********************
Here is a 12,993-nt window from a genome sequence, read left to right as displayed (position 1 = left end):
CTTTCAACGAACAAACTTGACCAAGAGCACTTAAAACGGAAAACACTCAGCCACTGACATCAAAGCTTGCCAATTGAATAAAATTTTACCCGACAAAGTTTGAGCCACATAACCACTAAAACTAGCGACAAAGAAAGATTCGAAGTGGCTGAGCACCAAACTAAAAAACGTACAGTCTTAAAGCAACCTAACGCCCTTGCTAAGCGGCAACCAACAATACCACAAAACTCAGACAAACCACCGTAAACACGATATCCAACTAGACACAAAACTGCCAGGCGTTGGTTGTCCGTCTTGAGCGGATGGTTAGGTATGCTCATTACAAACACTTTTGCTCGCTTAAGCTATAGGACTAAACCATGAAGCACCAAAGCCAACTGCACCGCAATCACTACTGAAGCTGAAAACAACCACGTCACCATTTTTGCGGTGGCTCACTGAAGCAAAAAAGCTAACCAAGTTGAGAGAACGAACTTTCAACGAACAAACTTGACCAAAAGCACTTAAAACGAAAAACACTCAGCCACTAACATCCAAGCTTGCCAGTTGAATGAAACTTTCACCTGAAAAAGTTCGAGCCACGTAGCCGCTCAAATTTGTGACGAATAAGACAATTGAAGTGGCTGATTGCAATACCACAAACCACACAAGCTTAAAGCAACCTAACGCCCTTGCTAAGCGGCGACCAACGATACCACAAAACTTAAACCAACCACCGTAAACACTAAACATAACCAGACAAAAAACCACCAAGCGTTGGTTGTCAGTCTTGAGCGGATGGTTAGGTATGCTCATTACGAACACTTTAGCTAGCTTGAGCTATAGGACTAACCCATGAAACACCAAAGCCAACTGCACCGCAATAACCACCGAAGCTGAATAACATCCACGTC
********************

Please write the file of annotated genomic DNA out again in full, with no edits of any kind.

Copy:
Here is a 12,993-nt window from a genome sequence, read left to right as displayed (position 1 = left end):
CTTTCAACGAACAAACTTGACCAAGAGCACTTAAAACGGAAAACACTCAGCCACTGACATCAAAGCTTGCCAATTGAATAAAATTTTACCCGACAAAGTTTGAGCCACATAACCACTAAAACTAGCGACAAAGAAAGATTCGAAGTGGCTGAGCACCAAACTAAAAAACGTACAGTCTTAAAGCAACCTAACGCCCTTGCTAAGCGGCAACCAACAATACCACAAAACTCAGACAAACCACCGTAAACACGATATCCAACTAGACACAAAACTGCCAGGCGTTGGTTGTCCGTCTTGAGCGGATGGTTAGGTATGCTCATTACAAACACTTTTGCTCGCTTAAGCTATAGGACTAAACCATGAAGCACCAAAGCCAACTGCACCGCAATCACTACTGAAGCTGAAAACAACCACGTCACCATTTTTGCGGTGGCTCACTGAAGCAAAAAAGCTAACCAAGTTGAGAGAACGAACTTTCAACGAACAAACTTGACCAAAAGCACTTAAAACGAAAAACACTCAGCCACTAACATCCAAGCTTGCCAGTTGAATGAAACTTTCACCTGAAAAAGTTCGAGCCACGTAGCCGCTCAAATTTGTGACGAATAAGACAATTGAAGTGGCTGATTGCAATACCACAAACCACACAAGCTTAAAGCAACCTAACGCCCTTGCTAAGCGGCGACCAACGATACCACAAAACTTAAACCAACCACCGTAAACACTAAACATAACCAGACAAAAAACCACCAAGCGTTGGTTGTCAGTCTTGAGCGGATGGTTAGGTATGCTCATTACGAACACTTTAGCTAGCTTGAGCTATAGGACTAACCCATGAAACACCAAAGCCAACTGCACCGCAATAACCACCGAAGCTGAATAACATCCACGTC